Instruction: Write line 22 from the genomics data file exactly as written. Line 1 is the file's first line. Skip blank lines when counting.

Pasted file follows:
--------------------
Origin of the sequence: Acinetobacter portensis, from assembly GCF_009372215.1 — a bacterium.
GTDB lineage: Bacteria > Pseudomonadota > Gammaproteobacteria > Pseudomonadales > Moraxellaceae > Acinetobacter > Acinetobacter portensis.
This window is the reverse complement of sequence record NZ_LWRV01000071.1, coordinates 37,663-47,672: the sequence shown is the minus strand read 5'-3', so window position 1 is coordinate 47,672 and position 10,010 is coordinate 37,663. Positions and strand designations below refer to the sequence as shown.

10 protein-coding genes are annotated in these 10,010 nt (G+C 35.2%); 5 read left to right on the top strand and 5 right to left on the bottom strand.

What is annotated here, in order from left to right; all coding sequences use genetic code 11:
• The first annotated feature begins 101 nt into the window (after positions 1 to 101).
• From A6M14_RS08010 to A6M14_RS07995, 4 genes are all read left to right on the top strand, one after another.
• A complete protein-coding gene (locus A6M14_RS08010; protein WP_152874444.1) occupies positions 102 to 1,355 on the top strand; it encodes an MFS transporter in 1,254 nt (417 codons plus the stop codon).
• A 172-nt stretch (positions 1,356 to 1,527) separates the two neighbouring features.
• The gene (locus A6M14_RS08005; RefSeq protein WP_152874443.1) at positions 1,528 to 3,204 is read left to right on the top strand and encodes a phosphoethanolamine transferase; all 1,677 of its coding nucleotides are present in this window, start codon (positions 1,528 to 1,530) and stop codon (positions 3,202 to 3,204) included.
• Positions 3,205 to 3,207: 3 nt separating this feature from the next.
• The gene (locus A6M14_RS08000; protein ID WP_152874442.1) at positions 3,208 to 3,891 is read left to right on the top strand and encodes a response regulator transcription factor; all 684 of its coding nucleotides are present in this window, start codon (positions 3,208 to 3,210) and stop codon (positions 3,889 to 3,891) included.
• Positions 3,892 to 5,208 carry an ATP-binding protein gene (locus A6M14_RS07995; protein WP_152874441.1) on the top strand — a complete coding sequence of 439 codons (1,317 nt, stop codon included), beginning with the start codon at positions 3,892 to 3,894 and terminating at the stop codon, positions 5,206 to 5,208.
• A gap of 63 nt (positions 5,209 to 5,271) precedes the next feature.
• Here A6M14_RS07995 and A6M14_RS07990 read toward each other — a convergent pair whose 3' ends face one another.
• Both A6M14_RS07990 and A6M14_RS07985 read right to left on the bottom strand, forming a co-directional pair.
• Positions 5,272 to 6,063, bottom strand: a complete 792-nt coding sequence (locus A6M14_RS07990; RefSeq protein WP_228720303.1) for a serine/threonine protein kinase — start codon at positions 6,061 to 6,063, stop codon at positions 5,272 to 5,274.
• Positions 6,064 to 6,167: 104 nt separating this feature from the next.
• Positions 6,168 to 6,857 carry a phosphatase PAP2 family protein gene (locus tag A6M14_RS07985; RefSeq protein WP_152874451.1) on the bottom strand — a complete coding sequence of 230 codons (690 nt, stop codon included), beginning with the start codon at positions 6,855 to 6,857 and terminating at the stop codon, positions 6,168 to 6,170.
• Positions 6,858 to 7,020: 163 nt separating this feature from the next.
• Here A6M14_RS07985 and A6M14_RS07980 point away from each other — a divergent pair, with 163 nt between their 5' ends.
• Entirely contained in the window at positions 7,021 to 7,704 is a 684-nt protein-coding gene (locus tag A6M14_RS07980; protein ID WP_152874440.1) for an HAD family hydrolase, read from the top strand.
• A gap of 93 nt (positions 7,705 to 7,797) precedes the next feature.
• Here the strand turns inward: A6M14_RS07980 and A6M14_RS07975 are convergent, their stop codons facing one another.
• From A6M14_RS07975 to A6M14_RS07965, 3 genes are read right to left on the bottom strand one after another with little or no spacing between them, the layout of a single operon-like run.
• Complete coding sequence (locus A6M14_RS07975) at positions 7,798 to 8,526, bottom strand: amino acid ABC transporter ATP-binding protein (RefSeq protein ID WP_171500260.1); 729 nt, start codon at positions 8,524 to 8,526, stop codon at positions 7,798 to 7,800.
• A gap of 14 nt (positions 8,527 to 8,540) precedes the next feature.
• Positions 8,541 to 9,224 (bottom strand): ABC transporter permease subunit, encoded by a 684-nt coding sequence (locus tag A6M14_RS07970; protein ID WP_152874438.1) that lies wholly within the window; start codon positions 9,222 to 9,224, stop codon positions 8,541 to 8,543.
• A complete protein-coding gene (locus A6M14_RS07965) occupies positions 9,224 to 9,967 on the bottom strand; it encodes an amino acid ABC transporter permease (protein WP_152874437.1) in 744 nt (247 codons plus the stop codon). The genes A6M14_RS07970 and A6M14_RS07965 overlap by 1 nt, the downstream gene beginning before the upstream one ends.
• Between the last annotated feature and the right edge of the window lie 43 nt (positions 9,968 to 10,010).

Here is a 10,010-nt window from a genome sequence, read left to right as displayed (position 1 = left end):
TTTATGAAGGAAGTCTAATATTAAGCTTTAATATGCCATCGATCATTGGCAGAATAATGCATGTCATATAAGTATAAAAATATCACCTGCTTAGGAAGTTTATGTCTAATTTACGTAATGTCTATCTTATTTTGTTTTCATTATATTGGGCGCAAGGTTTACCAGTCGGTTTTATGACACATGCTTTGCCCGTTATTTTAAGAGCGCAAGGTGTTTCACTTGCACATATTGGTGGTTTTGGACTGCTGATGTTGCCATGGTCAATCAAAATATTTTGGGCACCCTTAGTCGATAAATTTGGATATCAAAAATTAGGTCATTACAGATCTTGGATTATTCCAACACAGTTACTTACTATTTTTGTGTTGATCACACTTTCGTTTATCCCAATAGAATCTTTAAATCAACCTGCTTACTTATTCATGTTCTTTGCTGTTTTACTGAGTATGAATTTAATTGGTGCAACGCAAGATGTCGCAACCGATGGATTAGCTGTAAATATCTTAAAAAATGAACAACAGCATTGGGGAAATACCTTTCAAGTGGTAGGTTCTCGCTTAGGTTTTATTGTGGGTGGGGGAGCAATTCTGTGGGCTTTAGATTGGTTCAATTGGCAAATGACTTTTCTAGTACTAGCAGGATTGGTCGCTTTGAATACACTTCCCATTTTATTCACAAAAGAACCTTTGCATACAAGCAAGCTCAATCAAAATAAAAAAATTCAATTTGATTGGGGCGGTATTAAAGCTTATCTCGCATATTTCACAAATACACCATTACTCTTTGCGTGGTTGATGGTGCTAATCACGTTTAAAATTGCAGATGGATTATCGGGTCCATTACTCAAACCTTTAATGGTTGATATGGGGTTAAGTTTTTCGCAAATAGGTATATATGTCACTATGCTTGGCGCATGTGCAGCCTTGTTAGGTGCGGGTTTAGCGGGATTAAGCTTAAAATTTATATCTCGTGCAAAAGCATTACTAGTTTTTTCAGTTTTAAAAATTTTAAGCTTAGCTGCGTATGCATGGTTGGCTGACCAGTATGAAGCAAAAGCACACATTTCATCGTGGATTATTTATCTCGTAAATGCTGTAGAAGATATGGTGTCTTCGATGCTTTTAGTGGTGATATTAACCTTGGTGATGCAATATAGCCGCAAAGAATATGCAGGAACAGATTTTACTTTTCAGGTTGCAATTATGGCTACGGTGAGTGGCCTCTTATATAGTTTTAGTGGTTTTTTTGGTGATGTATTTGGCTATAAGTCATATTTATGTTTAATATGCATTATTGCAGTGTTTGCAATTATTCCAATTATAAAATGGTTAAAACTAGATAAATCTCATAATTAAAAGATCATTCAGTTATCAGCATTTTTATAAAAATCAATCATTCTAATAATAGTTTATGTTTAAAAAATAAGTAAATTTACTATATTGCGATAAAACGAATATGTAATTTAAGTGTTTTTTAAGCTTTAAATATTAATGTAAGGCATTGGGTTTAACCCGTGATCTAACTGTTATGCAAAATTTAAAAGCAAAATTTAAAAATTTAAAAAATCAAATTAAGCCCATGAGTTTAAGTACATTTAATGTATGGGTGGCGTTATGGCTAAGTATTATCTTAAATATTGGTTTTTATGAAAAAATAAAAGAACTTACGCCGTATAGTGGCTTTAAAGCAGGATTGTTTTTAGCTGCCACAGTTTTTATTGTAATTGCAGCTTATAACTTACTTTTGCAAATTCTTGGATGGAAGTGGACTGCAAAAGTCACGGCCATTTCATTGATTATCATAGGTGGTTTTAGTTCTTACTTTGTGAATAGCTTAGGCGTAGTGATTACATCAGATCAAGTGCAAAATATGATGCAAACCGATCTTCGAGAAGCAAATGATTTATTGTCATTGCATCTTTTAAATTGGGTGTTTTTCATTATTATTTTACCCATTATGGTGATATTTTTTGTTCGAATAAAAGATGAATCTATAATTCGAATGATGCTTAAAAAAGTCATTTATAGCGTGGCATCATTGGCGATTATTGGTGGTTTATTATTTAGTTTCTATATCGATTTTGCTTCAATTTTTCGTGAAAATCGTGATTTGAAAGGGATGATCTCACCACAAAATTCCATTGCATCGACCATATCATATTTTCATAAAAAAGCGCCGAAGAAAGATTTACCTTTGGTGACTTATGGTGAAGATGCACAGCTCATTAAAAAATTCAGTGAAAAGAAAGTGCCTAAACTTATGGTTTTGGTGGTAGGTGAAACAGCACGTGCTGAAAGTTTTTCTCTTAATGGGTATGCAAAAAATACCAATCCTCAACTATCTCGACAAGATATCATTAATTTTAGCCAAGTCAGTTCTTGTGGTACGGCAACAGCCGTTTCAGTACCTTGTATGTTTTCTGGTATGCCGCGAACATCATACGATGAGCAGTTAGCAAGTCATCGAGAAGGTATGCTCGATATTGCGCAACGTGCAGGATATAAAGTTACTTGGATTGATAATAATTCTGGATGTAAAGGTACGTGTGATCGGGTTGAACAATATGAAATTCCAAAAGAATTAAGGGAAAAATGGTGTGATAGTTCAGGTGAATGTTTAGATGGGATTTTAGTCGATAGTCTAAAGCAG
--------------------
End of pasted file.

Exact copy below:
• Entirely contained in the window at positions 7,021 to 7,704 is a 684-nt protein-coding gene (locus tag A6M14_RS07980; protein ID WP_152874440.1) for an HAD family hydrolase, read from the top strand.